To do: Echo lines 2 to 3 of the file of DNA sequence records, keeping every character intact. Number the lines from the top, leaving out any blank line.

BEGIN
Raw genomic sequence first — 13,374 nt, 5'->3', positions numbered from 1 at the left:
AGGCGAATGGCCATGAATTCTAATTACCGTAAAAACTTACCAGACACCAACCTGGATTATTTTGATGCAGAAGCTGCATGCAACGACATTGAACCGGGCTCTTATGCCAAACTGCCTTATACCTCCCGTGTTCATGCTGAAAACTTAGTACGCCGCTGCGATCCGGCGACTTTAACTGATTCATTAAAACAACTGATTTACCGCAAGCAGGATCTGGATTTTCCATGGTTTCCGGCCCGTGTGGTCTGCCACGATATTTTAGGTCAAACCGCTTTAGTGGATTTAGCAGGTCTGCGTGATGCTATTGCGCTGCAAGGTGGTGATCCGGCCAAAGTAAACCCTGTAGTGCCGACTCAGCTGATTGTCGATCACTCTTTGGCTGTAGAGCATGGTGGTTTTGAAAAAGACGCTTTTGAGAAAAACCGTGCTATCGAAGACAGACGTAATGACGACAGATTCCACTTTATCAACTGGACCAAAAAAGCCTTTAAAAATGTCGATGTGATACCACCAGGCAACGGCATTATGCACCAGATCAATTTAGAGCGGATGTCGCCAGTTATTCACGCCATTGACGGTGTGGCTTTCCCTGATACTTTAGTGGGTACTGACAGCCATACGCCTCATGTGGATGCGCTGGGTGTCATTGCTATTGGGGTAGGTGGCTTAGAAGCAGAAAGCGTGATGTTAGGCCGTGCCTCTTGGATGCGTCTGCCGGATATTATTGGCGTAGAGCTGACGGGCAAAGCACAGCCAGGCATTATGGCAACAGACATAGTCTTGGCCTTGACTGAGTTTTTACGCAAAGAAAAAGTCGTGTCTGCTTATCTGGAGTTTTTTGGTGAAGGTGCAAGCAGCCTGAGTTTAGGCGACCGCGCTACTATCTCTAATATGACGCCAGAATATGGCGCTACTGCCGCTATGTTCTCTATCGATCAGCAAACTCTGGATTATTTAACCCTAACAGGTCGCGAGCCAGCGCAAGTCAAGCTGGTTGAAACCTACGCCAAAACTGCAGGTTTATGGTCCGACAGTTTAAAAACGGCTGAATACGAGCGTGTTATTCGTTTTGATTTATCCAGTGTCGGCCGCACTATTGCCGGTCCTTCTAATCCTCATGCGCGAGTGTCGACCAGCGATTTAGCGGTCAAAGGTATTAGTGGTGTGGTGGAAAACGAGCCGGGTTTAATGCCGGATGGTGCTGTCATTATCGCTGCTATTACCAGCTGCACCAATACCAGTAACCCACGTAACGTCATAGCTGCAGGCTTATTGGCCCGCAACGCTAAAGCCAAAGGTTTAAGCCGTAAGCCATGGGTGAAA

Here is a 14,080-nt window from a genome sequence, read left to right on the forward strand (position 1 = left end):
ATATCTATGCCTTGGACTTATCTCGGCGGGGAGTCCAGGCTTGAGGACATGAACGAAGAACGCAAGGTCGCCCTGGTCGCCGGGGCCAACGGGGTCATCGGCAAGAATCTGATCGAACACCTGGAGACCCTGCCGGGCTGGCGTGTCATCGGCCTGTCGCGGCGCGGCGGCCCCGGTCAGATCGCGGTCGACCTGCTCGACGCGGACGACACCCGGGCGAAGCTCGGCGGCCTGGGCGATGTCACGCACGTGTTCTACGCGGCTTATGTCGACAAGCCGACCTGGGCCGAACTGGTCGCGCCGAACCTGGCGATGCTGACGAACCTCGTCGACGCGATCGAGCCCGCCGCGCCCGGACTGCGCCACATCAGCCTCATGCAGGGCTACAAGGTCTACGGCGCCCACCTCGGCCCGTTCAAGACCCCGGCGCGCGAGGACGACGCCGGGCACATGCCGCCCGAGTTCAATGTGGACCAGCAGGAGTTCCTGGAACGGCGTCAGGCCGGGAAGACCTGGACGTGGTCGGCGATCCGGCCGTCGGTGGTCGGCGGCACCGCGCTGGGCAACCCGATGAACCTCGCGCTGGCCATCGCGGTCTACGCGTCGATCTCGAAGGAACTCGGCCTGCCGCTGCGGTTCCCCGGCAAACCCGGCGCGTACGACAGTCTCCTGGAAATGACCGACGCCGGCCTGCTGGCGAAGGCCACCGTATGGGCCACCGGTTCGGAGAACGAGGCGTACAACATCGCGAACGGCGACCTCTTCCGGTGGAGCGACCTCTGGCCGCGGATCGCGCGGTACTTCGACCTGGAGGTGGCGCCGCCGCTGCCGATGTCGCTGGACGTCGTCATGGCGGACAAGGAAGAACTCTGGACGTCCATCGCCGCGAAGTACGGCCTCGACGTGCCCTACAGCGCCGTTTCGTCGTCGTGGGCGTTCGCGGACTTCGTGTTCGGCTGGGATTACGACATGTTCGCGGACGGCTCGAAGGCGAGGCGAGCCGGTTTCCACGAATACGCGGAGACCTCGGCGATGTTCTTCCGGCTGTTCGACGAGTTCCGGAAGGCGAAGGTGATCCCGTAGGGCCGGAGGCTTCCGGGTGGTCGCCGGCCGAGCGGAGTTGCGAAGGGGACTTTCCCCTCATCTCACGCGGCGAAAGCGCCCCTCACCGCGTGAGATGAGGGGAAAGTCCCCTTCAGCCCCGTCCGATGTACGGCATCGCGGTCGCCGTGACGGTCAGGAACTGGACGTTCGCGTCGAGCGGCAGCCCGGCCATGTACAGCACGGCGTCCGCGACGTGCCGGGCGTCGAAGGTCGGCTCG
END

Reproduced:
AGGCGAATGGCCATGAATTCTAATTACCGTAAAAACTTACCAGACACCAACCTGGATTATTTTGATGCAGAAGCTGCATGCAACGACATTGAACCGGGCTCTTATGCCAAACTGCCTTATACCTCCCGTGTTCATGCTGAAAACTTAGTACGCCGCTGCGATCCGGCGACTTTAACTGATTCATTAAAACAACTGATTTACCGCAAGCAGGATCTGGATTTTCCATGGTTTCCGGCCCGTGTGGTCTGCCACGATATTTTAGGTCAAACCGCTTTAGTGGATTTAGCAGGTCTGCGTGATGCTATTGCGCTGCAAGGTGGTGATCCGGCCAAAGTAAACCCTGTAGTGCCGACTCAGCTGATTGTCGATCACTCTTTGGCTGTAGAGCATGGTGGTTTTGAAAAAGACGCTTTTGAGAAAAACCGTGCTATCGAAGACAGACGTAATGACGACAGATTCCACTTTATCAACTGGACCAAAAAAGCCTTTAAAAATGTCGATGTGATACCACCAGGCAACGGCATTATGCACCAGATCAATTTAGAGCGGATGTCGCCAGTTATTCACGCCATTGACGGTGTGGCTTTCCCTGATACTTTAGTGGGTACTGACAGCCATACGCCTCATGTGGATGCGCTGGGTGTCATTGCTATTGGGGTAGGTGGCTTAGAAGCAGAAAGCGTGATGTTAGGCCGTGCCTCTTGGATGCGTCTGCCGGATATTATTGGCGTAGAGCTGACGGGCAAAGCACAGCCAGGCATTATGGCAACAGACATAGTCTTGGCCTTGACTGAGTTTTTACGCAAAGAAAAAGTCGTGTCTGCTTATCTGGAGTTTTTTGGTGAAGGTGCAAGCAGCCTGAGTTTAGGCGACCGCGCTACTATCTCTAATATGACGCCAGAATATGGCGCTACTGCCGCTATGTTCTCTATCGATCAGCAAACTCTGGATTATTTAACCCTAACAGGTCGCGAGCCAGCGCAAGTCAAGCTGGTTGAAACCTACGCCAAAACTGCAGGTTTATGGTCCGACAGTTTAAAAACGGCTGAATACGAGCGTGTTATTCGTTTTGATTTATCCAGTGTCGGCCGCACTATTGCCGGTCCTTCTAATCCTCATGCGCGAGTGTCGACCAGCGATTTAGCGGTCAAAGGTATTAGTGGTGTGGTGGAAAACGAGCCGGGTTTAATGCCGGATGGTGCTGTCATTATCGCTGCTATTACCAGCTGCACCAATACCAGTAACCCACGTAACGTCATAGCTGCAGGCTTATTGGCCCGCAACGCTAAAGCCAAAGGTTTAAGCCGTAAGCCATGGGTGAAA

Here is a 14,080-nt window from a genome sequence, read left to right on the forward strand (position 1 = left end):